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David Ivanovitch Claassen was born 9 May 1855 in the village of Liebenau, Molotschna, Ukraine, as the sixth child of Johann and Catharina (Reimer) Claassen. He had five brothers and four sisters. In the 1860s he moved with his parents to Kuban, where his father succeeded in acquiring a tract of land from the government for the settlement of the members of the newly organized Mennonite Brethren Church. Young David Claassen (who was generally known as David Ivanovitch) was richly talented. His sincere Christian faith and his kindness to the poor and the lower classes soon made him one of the outstanding leaders of the Kuban settlement.

On 10 April 1882 he married Anna Reimer. Little is known about his family. One son, Nikolai Claassen, a beloved physician, was shot to death by the Bolsheviks, together with his wife Helma (Meyer), in the city of Losowaya.

His positions and services were many. He was an ordained minister of the Mennonite Brethren Church. For some years he served also, as Oberschulze (chief magistrate) of the Kuban settlement. His first official meeting he opened with prayer. For 24 years, until 1902, he served as principal and instructor of a progressive high school, which also had been founded by him. For his outstanding achievements in the field of horticulture he was honored by the Russian government.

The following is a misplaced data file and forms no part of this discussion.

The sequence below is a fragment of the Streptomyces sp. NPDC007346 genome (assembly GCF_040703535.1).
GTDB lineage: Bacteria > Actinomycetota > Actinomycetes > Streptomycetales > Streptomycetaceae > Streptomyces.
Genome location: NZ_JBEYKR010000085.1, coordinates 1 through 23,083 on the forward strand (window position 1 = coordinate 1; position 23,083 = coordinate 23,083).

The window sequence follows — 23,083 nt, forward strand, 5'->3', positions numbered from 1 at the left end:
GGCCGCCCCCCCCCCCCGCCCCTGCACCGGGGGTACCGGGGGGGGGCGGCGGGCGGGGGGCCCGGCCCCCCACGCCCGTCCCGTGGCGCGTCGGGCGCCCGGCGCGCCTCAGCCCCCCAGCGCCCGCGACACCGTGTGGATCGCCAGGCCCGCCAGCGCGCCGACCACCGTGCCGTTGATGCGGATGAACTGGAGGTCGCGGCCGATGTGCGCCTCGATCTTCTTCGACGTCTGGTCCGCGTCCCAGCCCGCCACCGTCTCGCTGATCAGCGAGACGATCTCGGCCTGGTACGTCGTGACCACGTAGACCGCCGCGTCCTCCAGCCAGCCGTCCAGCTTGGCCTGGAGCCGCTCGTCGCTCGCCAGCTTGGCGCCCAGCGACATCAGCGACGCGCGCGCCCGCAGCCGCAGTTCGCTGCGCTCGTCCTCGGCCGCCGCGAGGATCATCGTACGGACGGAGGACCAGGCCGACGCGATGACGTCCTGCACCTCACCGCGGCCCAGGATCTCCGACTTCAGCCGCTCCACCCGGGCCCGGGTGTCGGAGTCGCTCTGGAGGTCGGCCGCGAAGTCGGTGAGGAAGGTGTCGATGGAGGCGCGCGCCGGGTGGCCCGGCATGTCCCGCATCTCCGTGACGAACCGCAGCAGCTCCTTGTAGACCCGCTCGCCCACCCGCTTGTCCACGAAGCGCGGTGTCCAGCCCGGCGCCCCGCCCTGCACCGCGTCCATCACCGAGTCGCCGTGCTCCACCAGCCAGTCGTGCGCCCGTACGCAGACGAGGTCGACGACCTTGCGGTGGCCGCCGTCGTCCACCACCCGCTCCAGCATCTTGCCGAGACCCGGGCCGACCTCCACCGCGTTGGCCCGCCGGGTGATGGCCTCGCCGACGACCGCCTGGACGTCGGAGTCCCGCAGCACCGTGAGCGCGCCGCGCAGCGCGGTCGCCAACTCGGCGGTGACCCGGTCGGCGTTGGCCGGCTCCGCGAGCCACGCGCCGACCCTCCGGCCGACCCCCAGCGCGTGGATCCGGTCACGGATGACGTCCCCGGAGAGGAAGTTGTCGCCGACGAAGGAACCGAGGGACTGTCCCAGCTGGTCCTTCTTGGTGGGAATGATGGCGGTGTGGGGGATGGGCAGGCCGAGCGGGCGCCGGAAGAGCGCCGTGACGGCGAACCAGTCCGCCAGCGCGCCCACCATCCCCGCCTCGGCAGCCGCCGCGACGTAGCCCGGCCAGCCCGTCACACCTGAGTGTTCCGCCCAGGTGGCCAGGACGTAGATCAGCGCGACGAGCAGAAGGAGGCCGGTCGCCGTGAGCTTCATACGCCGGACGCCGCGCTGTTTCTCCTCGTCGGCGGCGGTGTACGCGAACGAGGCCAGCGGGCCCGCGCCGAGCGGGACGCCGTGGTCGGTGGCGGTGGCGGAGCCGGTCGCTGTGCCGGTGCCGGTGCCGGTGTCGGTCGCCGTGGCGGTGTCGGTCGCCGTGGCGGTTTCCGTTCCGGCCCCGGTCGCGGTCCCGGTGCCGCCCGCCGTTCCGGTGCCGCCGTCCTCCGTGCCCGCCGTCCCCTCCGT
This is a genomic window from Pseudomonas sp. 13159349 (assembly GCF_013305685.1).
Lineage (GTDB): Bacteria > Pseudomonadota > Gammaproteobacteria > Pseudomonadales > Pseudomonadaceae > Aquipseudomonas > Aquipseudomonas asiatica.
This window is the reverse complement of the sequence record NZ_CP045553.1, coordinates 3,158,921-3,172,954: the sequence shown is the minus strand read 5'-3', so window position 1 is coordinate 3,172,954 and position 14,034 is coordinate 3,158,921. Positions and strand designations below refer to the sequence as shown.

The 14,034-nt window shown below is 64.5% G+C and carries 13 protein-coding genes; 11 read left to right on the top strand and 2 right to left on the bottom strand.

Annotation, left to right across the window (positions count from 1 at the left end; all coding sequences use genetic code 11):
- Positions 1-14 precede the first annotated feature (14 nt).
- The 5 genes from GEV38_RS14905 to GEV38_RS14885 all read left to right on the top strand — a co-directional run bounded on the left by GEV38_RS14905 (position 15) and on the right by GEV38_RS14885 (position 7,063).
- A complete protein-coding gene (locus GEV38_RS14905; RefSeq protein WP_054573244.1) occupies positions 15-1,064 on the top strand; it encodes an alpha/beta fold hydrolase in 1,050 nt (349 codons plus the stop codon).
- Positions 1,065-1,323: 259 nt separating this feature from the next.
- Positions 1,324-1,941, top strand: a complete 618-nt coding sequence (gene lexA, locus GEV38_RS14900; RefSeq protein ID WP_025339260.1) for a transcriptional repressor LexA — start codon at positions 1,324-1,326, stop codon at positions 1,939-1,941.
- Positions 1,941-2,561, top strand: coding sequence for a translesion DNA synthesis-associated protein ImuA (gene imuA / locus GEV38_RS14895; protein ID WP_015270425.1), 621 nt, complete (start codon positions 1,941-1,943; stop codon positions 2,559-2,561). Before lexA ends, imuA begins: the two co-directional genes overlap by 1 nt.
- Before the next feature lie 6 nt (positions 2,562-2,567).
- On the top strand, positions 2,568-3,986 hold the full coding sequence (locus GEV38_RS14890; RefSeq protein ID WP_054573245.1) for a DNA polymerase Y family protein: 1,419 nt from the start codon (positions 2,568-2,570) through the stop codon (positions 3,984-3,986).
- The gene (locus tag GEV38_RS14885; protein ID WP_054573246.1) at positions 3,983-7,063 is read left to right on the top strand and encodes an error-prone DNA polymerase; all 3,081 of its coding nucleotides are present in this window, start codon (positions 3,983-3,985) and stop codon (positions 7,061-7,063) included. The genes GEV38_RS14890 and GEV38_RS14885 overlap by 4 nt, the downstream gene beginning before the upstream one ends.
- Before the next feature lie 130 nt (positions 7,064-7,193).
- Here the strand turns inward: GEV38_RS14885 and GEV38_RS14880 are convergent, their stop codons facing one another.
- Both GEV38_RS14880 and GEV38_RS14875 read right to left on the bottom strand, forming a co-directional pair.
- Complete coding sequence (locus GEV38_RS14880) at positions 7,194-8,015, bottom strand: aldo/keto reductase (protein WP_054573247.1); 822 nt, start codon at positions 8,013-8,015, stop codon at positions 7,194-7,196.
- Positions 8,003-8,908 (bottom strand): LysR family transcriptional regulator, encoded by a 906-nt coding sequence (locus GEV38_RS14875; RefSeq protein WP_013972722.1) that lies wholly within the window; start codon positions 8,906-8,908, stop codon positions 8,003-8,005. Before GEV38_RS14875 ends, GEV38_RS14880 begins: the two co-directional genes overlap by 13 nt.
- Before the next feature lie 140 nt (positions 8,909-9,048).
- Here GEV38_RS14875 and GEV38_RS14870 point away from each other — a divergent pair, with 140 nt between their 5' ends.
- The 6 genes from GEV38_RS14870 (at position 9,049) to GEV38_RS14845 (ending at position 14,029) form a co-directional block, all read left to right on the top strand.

In the year 1906 he was called to the Molotschna colony, where he served as instructor of German in the Zentralschule as well as in the normal school at Halbstadt. Soon after his arrival he was elected to the position of president of the educational board of the Molotschna settlement. A great responsibility was entrusted to him when he was appointed the chief director of Alternative Service for all the Mennonites of Russia. For nine years, including the critical years of World War I, he served in this capacity. He was very likely the author of the printed annual reports. After the Revolution of 1917 he went back to Kuban, where he lost all his property. Later he was also arrested and kept in prison for a long time. After his release, he came home a sick man. He died at the age of 77 and was buried at Wohldemfürst on 1 November 1932.

His biography is published in Mennonitische Märtyrer (1949) by A. A. Töws, Abbotsford, British Columbia. His life story is also found in a pamphlet written by his brother D. J. Classen, Bakersfield, California, under the title History of the Classen Family.


Author(s) A. A Toews
Date Published 1953


Cite This Article

MLA style

Toews, A. A. "Claassen, David Ivanovitch (1855-1932)." Global Anabaptist Mennonite Encyclopedia Online. 1953. Web. 29 Jul 2014. http://gameo.org/index.php?title=Claassen,_David_Ivanovitch_(1855-1932)&oldid=94164.

APA style

Toews, A. A. (1953). Claassen, David Ivanovitch (1855-1932). Global Anabaptist Mennonite Encyclopedia Online. Retrieved 29 July 2014, from http://gameo.org/index.php?title=Claassen,_David_Ivanovitch_(1855-1932)&oldid=94164.




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Adapted by permission of Herald Press, Harrisonburg, Virginia, and Waterloo, Ontario, from Mennonite Encyclopedia, Vol. 1, p. 612. All rights reserved. For information on ordering the encyclopedia visit the Herald Press website.


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